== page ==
Nun moth

Insect type
  • Order: Lepidoptera
  • Family: Lymantriidae
  • Latin: Lymantria monacha 
  • English: Nun moth
  • French: La nonne


This species is not found in Canada

Diet and feeding behavior

Phytophagous / Phyllophagous / Free-living defoliator



Damage, symptoms and biology

Lymantria monacha produces one generation per year. Adults emerge from late July to early September; males fly to locate females, which lay eggs, from 20 to 300, in crevices of host bark and under bark scales of conifers, primarily on the lower 3.65 m (12 feet) of the trunk. Females may fly after depositing most eggs. The eggs overwinter, and larvae begin hatching at the beginning of May, and may continue to hatch, depending on the temperature, until July. Larval hatching usually coincides with bud break. Larvae eat new foliage initially, and older foliage in later stages. Young larvae can be carried by wind. They may have 5 or 6 instars. When at rest, the larvae congregate in sheltered locations. Pupae occur in July and August, usually inside light silken cocoons in crevices of the bark. Both male and female adults are good fliers, they are active at night and are attracted to lights. The males can be captured in pheromone traps. In the Far East of Russia, L. monacha's activity peak is between 03:00 and 05:00 hours.

Inspectors should look for clusters of naked eggs in bark crevices of nursery trees, on logs, forest products, sea containers and ships.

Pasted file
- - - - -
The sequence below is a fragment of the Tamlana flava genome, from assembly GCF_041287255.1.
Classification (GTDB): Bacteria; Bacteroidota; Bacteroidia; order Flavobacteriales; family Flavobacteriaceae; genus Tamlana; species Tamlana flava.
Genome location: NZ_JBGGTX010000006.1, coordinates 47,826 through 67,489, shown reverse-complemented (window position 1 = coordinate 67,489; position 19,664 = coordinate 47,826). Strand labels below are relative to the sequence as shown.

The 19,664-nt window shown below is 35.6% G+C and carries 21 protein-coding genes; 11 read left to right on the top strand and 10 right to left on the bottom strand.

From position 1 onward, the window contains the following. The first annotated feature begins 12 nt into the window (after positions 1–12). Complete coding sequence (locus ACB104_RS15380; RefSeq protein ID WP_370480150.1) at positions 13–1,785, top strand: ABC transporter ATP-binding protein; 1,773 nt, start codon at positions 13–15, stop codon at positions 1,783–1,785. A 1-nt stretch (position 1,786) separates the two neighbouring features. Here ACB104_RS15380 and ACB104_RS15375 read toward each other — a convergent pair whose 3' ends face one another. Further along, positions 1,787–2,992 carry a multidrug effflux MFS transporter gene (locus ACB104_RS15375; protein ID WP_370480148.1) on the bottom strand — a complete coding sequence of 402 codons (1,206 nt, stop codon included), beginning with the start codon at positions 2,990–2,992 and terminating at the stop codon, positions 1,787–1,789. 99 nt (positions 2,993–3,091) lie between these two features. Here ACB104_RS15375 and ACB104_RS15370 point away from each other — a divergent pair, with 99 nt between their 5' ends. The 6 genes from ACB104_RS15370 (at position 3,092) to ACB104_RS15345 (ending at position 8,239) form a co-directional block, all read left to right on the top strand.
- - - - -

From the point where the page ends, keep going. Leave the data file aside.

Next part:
Egg: Purplish and spheroid with a raised pattern. Larva: Grows to 30-35 mm. Head is pale brown with dense black markings. Body is greyish yellow to yellow, with black hair tufts and a black dorsal band. Numerous black and white secondary setae (hairs) are present, mainly short, except those on prothoracic and anal segments. Each abdominal segment from 1 to 4 has a dorsal pair of small, reddish, glandular protrusions; segments 6 and 7 have prominent mid-dorsal, reddish glandular warts. Pupa: Naked, stout, reddish brown, with tufts of reddish brown setae; posterior tip elongate, longitudinally lined, terminating in many stout, hooked setae, 18-20 mm long. Adult: The forewing is white, with black spots and wavy lines with sharp points; the hindwing is greyish brown, minute hairs on edge white with brown spots. The head is white; thorax white marked with black; abdomen pink with brown transverse bands, more distinct in female; antennae of male feather-like, of female weakly so. A melanic grey-brown form of the male is also known to occur. Male wing span >41 mm . Female wing span >53 mm.

Other resources

Information on host(s)

Main Host(s)

Apples, birch, cherries / plums, firs, larches / tamaracks, maple, oaks, pines, spruces

  • Lymantria monacha


  • Lymantria monacha

    Young caterpillar

  • Lymantria monacha

    Female and male (black morph)

  • Lymantria monacha


  • Lymantria monacha

    Pupal exuviae

  • Lymantria monacha

    Total defoliation

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